Like most Gen-X music icons who aren’t dead, Thom Yorke‘s most celebrated outfit (that would be Radiohead) has been relegated to part-time status lo these decades since its commercial peak. And why not? Sure, Radiohead is the only band of that era still making decent records and selling out arenas, but a creative force like Yorke (not to mention his bandmate Jonny Greenwood) can’t be confined in a single project forever. Over the past 15 years, Yorke has released two proper solo albums, toured twice with supergroup Atoms For Peace, and contributed to multiple film soundtracks, most recently the 2018 remake of Suspiria.
Milwaukee could’ve had the preposterous opportunity to experience live performances of both Suspiria soundtracks in the span of three weeks. Oddly enough, though, Yorke has christened this current tour after an album he put out over four years ago, Tomorrow’s Modern Boxes, easily his least accessible work to date. At the Riverside Theater on Wednesday night, Yorke and his two co-tinkerers (longtime Radiohead producer Nigel Godrich and audiovisual artist Tarik Barri) fiddled with gadgetry nestled inside very modern-looking boxes, focusing on new material while keeping one foot in the past—but not too far back.
Beginning about four or five songs in, a few fans started trickling out, not having heard any OK Computer material yet. This is why Milwaukee can’t have nice things; Yorke hadn’t set foot here since Radiohead’s lone Brew City appearance in 1993, and the house wasn’t exactly packed to the gills. Admittedly, though, even Atoms For Peace have pulled off a few Radiohead songs. Yorke wasn’t about to throw any bones, though.
This outfit was belligerently not a band. The strategy reached a touch of absurdity during “Cymbal Rush,” wherein Yorke’s gear wasn’t cooperating, prompting much back-and-forth with Godrich. “The drummer’s forgotten what to play,” quipped Yorke, referring to an infallible sequence of ones and zeroes. He then moved to the piano, leaving Godrich to seemingly reconstruct the rest of the song, resulting in a very unorthodox rendition, although when the sampled drums finally kicked into high gear, they were a somewhat odd substitute for an actual drummer.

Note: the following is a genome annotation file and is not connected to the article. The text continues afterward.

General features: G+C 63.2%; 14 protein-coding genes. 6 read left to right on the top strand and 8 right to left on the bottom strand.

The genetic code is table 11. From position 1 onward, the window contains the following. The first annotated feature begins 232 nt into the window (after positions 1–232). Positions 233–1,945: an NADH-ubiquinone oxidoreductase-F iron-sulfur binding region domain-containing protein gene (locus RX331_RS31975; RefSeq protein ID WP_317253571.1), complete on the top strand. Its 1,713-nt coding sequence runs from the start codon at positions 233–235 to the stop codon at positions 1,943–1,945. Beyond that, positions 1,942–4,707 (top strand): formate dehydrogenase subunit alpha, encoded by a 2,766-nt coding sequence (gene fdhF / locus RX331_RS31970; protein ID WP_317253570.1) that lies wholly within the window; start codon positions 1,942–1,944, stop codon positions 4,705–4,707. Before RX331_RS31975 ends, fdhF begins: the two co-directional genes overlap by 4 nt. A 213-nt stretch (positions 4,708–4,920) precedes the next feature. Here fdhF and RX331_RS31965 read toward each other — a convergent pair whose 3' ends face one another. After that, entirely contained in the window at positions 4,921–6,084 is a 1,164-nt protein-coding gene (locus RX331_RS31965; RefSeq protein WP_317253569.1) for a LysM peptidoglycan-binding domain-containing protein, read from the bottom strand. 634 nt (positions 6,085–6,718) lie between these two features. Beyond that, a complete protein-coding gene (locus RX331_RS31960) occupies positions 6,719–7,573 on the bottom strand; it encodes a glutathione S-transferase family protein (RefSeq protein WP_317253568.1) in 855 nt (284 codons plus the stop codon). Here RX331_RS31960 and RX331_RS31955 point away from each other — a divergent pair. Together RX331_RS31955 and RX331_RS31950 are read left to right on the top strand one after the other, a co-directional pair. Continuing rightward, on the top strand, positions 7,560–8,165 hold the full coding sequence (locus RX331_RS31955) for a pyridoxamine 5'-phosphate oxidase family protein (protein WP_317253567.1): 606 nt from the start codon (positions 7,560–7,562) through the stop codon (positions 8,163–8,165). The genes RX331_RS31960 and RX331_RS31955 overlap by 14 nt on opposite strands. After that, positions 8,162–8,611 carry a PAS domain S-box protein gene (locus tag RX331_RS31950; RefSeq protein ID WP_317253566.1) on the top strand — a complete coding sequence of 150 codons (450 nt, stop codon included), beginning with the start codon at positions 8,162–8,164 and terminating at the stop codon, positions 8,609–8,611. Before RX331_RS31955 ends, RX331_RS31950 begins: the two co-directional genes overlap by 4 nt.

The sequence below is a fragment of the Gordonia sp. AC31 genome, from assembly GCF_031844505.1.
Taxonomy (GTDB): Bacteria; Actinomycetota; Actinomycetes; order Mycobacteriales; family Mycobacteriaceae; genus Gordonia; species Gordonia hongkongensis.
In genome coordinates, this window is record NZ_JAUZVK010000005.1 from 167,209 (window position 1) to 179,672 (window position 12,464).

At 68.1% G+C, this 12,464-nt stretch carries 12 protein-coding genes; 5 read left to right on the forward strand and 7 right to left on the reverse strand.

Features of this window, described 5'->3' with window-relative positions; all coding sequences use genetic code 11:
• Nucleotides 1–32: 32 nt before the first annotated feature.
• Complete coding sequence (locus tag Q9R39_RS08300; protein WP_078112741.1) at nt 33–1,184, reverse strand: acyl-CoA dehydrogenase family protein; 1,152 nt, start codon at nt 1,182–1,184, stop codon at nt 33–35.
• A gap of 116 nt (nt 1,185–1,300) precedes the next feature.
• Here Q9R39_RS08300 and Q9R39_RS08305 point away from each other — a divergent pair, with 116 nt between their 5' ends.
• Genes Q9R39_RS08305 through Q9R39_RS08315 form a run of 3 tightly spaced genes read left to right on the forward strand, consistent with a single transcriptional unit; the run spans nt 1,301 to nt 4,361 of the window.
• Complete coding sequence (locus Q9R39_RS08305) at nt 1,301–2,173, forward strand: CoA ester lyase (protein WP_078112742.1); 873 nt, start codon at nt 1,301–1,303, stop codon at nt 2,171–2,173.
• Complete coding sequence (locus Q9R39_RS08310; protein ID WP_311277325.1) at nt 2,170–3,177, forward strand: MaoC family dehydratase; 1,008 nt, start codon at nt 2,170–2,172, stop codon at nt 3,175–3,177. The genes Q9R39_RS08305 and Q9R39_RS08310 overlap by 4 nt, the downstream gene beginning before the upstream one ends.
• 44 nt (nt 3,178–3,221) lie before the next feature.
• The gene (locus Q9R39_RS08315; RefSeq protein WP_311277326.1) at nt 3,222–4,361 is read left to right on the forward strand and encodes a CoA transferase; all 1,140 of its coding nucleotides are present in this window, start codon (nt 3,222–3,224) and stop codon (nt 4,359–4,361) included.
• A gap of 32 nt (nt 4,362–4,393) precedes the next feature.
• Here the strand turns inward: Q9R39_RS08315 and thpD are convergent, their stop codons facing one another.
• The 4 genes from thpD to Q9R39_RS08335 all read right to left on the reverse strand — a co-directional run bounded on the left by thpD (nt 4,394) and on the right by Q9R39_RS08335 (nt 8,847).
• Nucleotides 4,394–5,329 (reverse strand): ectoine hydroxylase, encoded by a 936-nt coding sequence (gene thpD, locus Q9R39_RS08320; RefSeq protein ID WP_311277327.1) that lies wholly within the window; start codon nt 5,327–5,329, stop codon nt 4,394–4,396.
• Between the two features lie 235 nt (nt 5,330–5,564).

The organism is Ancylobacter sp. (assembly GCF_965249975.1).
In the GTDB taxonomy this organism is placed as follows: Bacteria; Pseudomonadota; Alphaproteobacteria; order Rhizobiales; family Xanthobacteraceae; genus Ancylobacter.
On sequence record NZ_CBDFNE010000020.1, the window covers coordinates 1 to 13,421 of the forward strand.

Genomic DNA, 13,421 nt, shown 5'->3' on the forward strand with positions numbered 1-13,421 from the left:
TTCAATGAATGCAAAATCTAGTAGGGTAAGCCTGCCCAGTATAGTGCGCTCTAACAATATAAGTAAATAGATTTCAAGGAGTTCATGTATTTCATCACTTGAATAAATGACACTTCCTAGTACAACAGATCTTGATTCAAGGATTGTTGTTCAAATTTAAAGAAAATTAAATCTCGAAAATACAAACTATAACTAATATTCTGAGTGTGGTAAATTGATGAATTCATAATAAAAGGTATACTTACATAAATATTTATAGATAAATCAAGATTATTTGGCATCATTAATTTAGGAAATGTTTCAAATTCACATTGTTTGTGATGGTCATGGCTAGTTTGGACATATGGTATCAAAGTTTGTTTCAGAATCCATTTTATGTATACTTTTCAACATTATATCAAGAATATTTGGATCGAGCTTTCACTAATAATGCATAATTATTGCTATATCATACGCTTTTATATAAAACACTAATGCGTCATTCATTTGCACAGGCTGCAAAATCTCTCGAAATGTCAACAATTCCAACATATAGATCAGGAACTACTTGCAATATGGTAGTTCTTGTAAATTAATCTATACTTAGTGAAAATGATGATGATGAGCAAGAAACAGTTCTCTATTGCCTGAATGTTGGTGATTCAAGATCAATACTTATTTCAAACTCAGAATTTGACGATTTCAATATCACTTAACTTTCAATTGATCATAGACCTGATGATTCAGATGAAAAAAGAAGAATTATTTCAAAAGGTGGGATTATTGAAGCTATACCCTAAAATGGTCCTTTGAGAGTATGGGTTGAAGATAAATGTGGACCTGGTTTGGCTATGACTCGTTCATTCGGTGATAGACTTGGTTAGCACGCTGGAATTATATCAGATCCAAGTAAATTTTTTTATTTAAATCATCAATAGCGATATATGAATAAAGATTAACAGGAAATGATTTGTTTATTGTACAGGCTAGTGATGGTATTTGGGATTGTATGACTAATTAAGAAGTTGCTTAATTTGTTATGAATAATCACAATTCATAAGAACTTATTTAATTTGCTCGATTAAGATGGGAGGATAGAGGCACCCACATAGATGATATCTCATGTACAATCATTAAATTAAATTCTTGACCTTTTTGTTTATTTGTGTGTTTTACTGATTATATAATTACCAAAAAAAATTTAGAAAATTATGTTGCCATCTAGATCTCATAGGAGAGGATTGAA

The show was billed specifically as “a live electronic performance,” though, so fans shouldn’t have expected anything different. Thom and Nigel frequently allowed songs to sprawl out for a minute or two, flowing seamlessly into each other and heightening the rave vibe. Having the lighting director right there onstage set up high expectations; Yorke’s projects have long been known to employ groundbreaking visuals, and while this relatively stripped-down production wasn’t on a Radiohead scale, the huge light panels behind the musicians dazzled our eyes with more of a live-art approach than simple bulbs and lasers. The images ranged from digital geometry to warm psychedelia, at times evoking the harsh linear violence of Stanley Donwood, the artist responsible for most of Radiohead’s album covers.
Yorke’s Suspiria soundtrack, though captivating, wouldn’t necessarily translate into a riveting live show. Luckily, he’s got a bunch of other new material that hasn’t appeared on any studio release. The very Yorke-ishly titled “I Am A Very Rude Person” wouldn’t have sounded out of place on 2006’s The Eraser, and “Two Feet Off The Ground” was another highlight of the set, preceding the Atoms For Peace barnburner “Amok” in a mid-set climax. The biggest surprise, though, was set-closer “Twist,” a forgotten 2012 solo single that built into a massive joyous peak as it ended, a rare glimpse of unabashed positivity in the vast Yorke repertoire.
Perhaps most encouraging (and crowd-pleasing) were the re-workings of Eraser material. Even without a band, Wednesday night’s renditions of “Black Swan,” “Cymbal Rush,” and “Atoms For Peace” made the studio versions seem positively bare-bones. The encore also featured a rare treat: the tour debut of bitter anthem “Harrowdown Hill.” Its pointed refrain of “We think the same things at the same time / There are too many of us so you can’t count” hasn’t lost any of its bite, perhaps taking on new meaning in the modern world.
As Yorke sat alone at the piano for one final encore, hopes were probably high for that token hit; instead, it was the night’s lone soundtrack nugget, “Suspirium.” Yorke had danced, rocked out on the guitar, and masterminded a truly unique set of music, yet it was here in the final minutes that the man’s most valuable asset stole the show. Most rock singers don’t dare to save a challenging vocal for the end of the show, but Yorke soared through the plaintive ballad with ease. Stunning from beginning to end, it was perhaps a show for the diehards, but anyone who didn’t leave early, didn’t leave dissatisfied.